Nearly 50 airlines have been warned that they could face criminal prosecution if they carry Sam Rainsy and other senior opposition officials into Cambodia, the Civil Aviation Secretariat has said, while Rainsy on Monday again vowed to return to the country this weekend.
The 47 airlines, both local and international, were briefed at a meeting with the state aviation authority on Friday, said Chea Aun, spokesman for the Civil Aviation Secretariat.
“Our measure is just to remind them about the court orders for arrests, and so who will dare to carry him?” Aun said, referring to Rainsy.
Rainsy has faced a series of criminal prosecutions, including most recently being charged for “attack,” defined in the Criminal Code as committing acts of violence against state institutions.
“We reminded them that like in other countries, how could you carry thieves? We were afraid that they did not know, and so we just let them know,” Aun said, adding that the 47 airlines covered every commercial passenger flight into the country.
“If they are careless, it will become their business and this would become a crime of conspiracy. If you know someone is a thief, why would you still carry him into somebody else’s house?”
In addition to the notice to airlines, armed forces have also been deployed in border areas near Thailand ahead of November 9, when Rainsy and other senior opposition leaders have vowed to attempt a return to the country.
Rainsy’s CNRP was dissolved in November 2017 after party president Kem Sokha was arrested for allegedly working with the U.S. to topple the government. Sokha, who remains under de facto house arrest in Phnom Penh, denies the accusations.
Rainsy has lived abroad since late 2015 to avoid court cases he calls politically motivated, and on August 16 made his latest promise to attempt a return to Cambodia.
Last week he said he was willing to risk his life and freedom in the attempt.
On Monday, Rainsy said in a nine-minute video posted to his Facebook page that he would arrive in Cambodia in five days as scheduled, despite threats from Prime Minister Hun Sen.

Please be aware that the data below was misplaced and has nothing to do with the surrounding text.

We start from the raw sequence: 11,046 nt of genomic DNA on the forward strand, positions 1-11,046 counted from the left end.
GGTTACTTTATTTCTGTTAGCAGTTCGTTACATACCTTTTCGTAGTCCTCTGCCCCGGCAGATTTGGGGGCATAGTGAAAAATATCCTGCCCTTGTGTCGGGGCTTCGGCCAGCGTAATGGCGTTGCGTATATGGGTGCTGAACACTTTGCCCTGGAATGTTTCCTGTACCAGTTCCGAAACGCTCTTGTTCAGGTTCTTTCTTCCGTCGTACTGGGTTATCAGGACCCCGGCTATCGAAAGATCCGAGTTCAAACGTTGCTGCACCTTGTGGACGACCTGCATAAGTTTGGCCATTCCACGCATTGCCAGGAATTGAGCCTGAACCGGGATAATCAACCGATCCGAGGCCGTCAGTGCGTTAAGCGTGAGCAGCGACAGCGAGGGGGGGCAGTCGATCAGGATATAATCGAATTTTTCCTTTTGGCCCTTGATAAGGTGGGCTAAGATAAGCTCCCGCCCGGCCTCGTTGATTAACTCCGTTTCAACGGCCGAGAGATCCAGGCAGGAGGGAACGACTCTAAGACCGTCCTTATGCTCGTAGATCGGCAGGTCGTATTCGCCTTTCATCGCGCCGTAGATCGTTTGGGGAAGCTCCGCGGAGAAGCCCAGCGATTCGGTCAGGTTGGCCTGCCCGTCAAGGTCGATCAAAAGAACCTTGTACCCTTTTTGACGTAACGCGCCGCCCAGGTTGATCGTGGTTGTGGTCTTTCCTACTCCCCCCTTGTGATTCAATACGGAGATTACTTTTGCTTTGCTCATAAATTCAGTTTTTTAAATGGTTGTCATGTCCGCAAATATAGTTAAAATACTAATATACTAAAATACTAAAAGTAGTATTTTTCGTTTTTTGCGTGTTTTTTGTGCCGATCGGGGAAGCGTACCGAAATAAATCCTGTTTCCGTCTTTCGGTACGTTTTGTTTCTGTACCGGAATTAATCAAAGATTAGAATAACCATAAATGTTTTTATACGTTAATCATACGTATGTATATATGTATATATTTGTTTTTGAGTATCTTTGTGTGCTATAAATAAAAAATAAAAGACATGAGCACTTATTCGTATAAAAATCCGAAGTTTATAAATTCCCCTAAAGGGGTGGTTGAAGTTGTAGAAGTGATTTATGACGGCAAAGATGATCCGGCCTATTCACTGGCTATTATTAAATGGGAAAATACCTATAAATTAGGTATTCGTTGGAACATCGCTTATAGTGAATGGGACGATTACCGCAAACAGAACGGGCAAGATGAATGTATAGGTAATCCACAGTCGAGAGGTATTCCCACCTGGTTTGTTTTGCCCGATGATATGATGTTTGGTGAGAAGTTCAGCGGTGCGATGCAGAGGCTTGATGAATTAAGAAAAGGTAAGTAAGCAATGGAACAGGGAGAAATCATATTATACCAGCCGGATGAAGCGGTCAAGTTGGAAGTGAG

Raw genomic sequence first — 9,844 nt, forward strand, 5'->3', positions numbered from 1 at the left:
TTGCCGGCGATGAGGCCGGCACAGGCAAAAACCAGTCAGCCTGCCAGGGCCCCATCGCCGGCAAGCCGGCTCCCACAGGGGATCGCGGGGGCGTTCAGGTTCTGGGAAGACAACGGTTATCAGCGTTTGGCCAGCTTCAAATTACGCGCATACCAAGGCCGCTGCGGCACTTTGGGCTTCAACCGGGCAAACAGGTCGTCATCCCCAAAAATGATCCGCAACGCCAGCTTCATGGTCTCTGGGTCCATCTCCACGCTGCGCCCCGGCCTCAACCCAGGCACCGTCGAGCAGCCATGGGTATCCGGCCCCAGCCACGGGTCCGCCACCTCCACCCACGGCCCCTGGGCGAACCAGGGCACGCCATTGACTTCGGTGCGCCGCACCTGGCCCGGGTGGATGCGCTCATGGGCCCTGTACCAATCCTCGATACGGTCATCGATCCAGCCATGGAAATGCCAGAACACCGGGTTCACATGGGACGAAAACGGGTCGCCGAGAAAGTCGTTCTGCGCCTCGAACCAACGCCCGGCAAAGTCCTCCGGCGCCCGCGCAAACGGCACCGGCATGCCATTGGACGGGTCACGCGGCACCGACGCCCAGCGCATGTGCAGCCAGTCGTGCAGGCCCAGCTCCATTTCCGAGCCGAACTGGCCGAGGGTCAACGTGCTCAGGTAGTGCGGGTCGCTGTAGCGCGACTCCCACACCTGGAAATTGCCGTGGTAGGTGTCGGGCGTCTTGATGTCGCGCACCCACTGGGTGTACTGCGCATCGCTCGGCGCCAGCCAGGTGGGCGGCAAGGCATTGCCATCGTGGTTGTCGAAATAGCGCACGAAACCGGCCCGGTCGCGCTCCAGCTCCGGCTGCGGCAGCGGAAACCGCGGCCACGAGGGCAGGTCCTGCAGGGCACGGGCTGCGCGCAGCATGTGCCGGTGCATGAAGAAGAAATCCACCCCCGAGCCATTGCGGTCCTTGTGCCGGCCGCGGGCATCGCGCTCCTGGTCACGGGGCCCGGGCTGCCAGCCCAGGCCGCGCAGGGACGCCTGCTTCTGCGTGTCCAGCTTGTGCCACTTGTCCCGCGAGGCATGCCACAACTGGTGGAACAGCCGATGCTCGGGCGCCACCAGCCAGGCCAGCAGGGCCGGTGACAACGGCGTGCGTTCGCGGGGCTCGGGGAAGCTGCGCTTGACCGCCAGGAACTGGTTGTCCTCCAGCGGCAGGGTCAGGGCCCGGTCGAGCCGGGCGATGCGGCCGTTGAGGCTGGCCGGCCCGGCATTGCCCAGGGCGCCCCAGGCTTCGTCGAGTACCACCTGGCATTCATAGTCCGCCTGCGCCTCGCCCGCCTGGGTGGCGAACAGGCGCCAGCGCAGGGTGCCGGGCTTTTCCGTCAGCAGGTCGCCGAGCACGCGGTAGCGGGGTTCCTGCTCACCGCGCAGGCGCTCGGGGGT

“Now, they [the government] has banned airlines from carrying Sam Rainsy by air to land in any of airports in Cambodia. However, our people and children do not worry as I will use all ways to really return to our home country,” he said.
Rainsy added that the measures to prevent his return showed Hun Sen’s fears that a democratic movement would lead to a change in political leadership and that a peaceful resistance gathering could not be stopped.
Ruling CPP spokesman Sok Eysan, however, called Rainsy’s homecoming appeal a new political trick and dismissed the claim that the prime minister feared the opposition leader’s presence.
“Afraid? We are staying in the country, not running away from the country. If we are running out of the country, please say that,” Eysan said.
“Samdech Hun Sen has spent these [past] few days just to attend the Asean meeting in Thailand. Probably this evening or tomorrow, he will come back. He is not afraid of the rebel,” he added, referring to Rainsy.
National Police spokesman Chhay Kim Khoeun said forces held a training in the provinces of Battambang and Banteay Meanchey on Friday, and other units near the Thai border have also been activated.
“I cannot tell you how the armed forces have been prepared, just that they are ready,” Kim Khoeun said on Friday. “Previously we trained individually, but now we train together in order to respond to the situation of their attempt to cause chaos.”
CNRP vice president Mu Sochua said party leaders attempting to return to the country should be allowed to face charges in court, and denying their entry was a violation of the Constitution.
“We must have the right to return home. We’re prepared to face the courts,” Sochua said.
The warnings against airlines meant “Mr. Hun Sen is afraid of the popularity of Mr. Sam Rainsy,” she added.
“It is clear that Mr. Hun Sen is afraid there is a very big number of people who plan to accompany us,” according to Sochua, who was recently blocked from entering Thailand.
Justice Ministry spokesman Chin Malin denied any constitutional violations because the CNRP leaders were convicts and were not guaranteed the full rights of citizens, and because their plans affected national security.
“As convicted persons, some rights are seized and so these measures do not violate the Constitution,” Malin said.
“If any action severely affects society [and] national security, the Royal Government is able to take actions such as legal measures to arrest the convicted to be sentenced, diplomatic measures to have relations with friendly countries to arrest the convicted, and administrative measures to ask private firms for cooperation.”
However, political observer Lao Mong Hay said the government’s actions were eroding the public’s trust in the state.
“People’s confidence seems to be lost and people no longer trust them,” Mong Hay said.